6 ways to find miners with sustainable growth prospects
Finding commodity companies that can outperform in any market environment is difficult. This is especially true in an ageing bull market with ferocious competition for assets, people and services.
But Janus Henderson’s global natural resources portfolio manager, Darko Kuzmanovic, starts at the asset level: a deposit ripe for development, a concession or an established mine. He and his team then dig into the detail. This sees them sift through everything from the personality traits and expertise of management, to the way projects are financed and how companies can sustain value in both good times and bad.
“Not every gold mine or copper mine is the same – some are better than others; some are more sustainable; some have long lives, some have short lives; some have technical risks and others have less,” says Kuzmanovic.
“Oils ain’t oils, it’s a different game and each commodity has an industry cost curve that changes over time, in line with things like currency movements.”
In the following video, Kuzmanovic provides a six-point checklist that can help investors take some of the risks out of selecting mining stocks.
Can you provide a checklist to help investors understand how you think about screening and investing in commodities?
From my experience, the first point to consider is macro volatility. Economic growth goes up, economic growth goes down; prices go up, prices go down. That in turn will have a big impact on how equities perform – shares can go up and down. Just purely on momentum.
Being an equity investor, we take a view on companies. The underlying value driver of resource stocks is the assets that they own. Now, not every asset is the same, not every gold mine is the same, not every copper mine is the same. Some are better than others, some are more sustainable than others, some have much longer lives, some have short lives, some have technical risks that are significant, others have less technical risk. So, as they say, oils ain't oils, right? It's a different game. And each commodity has a industry cost curve.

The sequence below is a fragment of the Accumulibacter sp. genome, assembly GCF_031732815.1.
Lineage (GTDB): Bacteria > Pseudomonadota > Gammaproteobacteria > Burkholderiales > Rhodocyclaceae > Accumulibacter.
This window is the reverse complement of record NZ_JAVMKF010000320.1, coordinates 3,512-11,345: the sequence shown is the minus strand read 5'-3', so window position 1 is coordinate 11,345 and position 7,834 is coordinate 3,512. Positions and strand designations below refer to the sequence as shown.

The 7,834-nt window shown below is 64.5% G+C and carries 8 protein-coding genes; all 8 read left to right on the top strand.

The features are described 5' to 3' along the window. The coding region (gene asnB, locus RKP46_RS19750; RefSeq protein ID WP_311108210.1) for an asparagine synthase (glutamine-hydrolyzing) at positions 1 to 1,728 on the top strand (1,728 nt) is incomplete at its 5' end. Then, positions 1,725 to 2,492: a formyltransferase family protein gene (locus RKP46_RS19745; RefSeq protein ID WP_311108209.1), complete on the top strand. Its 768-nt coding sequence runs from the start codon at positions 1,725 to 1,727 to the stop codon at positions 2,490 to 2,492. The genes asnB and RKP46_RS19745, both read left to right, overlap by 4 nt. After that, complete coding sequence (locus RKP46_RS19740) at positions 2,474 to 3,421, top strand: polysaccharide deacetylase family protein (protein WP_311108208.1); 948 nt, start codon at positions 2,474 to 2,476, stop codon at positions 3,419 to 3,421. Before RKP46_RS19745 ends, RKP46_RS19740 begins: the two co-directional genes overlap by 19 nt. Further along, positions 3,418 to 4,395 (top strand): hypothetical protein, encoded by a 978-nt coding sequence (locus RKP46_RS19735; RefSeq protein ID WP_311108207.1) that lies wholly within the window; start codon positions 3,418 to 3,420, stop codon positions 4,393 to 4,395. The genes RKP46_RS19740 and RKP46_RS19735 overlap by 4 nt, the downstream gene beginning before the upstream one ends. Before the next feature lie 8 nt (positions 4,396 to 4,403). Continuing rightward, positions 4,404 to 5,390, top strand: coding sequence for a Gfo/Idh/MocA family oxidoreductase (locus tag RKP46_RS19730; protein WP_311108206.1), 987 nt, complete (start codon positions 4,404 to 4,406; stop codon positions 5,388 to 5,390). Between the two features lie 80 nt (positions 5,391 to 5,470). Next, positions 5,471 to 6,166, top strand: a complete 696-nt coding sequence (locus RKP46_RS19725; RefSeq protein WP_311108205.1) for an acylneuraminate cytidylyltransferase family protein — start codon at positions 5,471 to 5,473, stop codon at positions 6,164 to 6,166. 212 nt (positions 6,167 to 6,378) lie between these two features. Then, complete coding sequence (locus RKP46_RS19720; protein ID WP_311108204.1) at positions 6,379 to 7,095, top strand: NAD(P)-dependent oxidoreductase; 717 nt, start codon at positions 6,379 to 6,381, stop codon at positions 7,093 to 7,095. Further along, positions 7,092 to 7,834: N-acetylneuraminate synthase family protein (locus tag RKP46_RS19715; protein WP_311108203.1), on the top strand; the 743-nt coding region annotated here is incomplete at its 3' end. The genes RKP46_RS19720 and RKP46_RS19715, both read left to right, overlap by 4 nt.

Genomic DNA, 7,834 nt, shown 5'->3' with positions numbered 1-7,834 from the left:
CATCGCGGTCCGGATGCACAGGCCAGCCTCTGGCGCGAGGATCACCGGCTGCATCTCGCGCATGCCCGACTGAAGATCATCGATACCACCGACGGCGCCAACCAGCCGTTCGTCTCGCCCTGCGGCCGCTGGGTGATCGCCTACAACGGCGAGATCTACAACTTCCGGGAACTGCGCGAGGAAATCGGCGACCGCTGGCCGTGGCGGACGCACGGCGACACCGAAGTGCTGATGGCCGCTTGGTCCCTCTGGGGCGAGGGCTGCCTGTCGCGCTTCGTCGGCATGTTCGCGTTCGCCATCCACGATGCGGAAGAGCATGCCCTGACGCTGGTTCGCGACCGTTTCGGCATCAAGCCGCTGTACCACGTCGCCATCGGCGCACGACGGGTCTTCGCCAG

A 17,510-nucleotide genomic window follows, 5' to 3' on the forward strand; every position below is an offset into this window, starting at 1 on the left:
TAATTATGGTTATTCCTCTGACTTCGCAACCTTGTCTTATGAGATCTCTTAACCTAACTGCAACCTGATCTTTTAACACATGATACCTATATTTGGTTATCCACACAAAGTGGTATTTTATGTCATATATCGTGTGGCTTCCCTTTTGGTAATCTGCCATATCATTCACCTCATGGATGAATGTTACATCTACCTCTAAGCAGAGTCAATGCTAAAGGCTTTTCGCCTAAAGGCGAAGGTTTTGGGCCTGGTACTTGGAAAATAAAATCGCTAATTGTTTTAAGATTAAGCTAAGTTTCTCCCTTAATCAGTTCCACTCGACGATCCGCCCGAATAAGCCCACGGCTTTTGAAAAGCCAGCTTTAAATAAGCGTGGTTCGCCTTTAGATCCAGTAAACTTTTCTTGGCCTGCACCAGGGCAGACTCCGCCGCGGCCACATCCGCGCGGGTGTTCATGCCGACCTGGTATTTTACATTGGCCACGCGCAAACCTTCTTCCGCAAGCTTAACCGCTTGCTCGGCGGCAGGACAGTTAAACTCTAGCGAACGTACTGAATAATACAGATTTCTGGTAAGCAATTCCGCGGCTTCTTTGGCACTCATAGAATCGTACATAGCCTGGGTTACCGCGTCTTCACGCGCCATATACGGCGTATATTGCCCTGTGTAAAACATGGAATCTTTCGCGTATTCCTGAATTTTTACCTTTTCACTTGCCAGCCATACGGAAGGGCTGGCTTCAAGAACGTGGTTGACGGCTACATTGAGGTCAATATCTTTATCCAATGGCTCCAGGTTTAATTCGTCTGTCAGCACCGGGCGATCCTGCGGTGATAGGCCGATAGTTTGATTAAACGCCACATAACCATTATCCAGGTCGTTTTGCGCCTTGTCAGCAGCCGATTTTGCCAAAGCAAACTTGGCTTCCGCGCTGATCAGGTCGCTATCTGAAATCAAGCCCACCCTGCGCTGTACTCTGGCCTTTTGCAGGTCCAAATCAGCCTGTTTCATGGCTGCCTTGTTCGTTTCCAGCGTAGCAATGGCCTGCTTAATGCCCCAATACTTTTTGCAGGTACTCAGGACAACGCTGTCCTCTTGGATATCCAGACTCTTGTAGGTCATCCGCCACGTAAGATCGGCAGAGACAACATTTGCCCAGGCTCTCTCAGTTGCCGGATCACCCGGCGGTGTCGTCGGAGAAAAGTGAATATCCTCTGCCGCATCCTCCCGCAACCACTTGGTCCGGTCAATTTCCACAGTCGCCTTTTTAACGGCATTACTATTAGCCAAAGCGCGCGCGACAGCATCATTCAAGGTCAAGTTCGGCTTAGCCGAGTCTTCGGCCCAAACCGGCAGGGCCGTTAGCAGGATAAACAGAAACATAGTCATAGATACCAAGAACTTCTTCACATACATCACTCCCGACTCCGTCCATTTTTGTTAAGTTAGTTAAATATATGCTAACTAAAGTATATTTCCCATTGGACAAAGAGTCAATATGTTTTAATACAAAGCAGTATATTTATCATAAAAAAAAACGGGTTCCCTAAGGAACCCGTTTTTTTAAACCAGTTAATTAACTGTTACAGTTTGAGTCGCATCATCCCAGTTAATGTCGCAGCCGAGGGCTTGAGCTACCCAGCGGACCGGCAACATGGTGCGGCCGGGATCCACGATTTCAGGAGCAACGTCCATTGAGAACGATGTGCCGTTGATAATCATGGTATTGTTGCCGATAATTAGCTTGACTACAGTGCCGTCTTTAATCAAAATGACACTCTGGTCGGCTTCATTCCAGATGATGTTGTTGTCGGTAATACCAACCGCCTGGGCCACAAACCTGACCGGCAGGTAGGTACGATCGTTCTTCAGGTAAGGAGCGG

It changes over time. It changes because of currency, the drivers, et cetera, but there is a cost curve. And what we look for is companies that either have or may have, if they're an explorer, if they've made a discovery but are yet to be a producer, assets that will be in the lower half of the industry cost curve.
Not just "ounces in the ground"
So, we're not playing the leverage on earnings necessarily, or we're not playing leverage on ounces in the ground. And as the gold price goes up, or those ounces are valued more highly, we're looking for people that can execute through the cycle.
What does that mean? It means that when things get overheated and pull back, those things in that second half of the cost curve tend to underperform seriously and more often than not, some of them will go out of business. We don't want to take that risk.
We want to be in that lower part, that's what we look for. Now, what makes up that lower half? Well, it's the asset. It's the geology, high grade, low grade, big, small. Where is it located? The oil body complexity. Is it simple to mine or extract? Is it more complex? Access to infrastructure.
Because you've got offsets. We mention that word a lot. So, you could have a lower quality asset, maybe not the highest grade, but if it's close to infrastructure, close to services, then it's cost might be less than those that are more isolated working at 4,500 metres in the Andes compared to someone working outside of Kalgoorlie or whatever it may be. But maybe sometimes that thing in the Andes is much better than the thing out of the outside of Kalgoorlie. So, there's swings and roundabouts, but that's what we look forward to the asset, the geometry, the scale infrastructure.
"Can you execute?"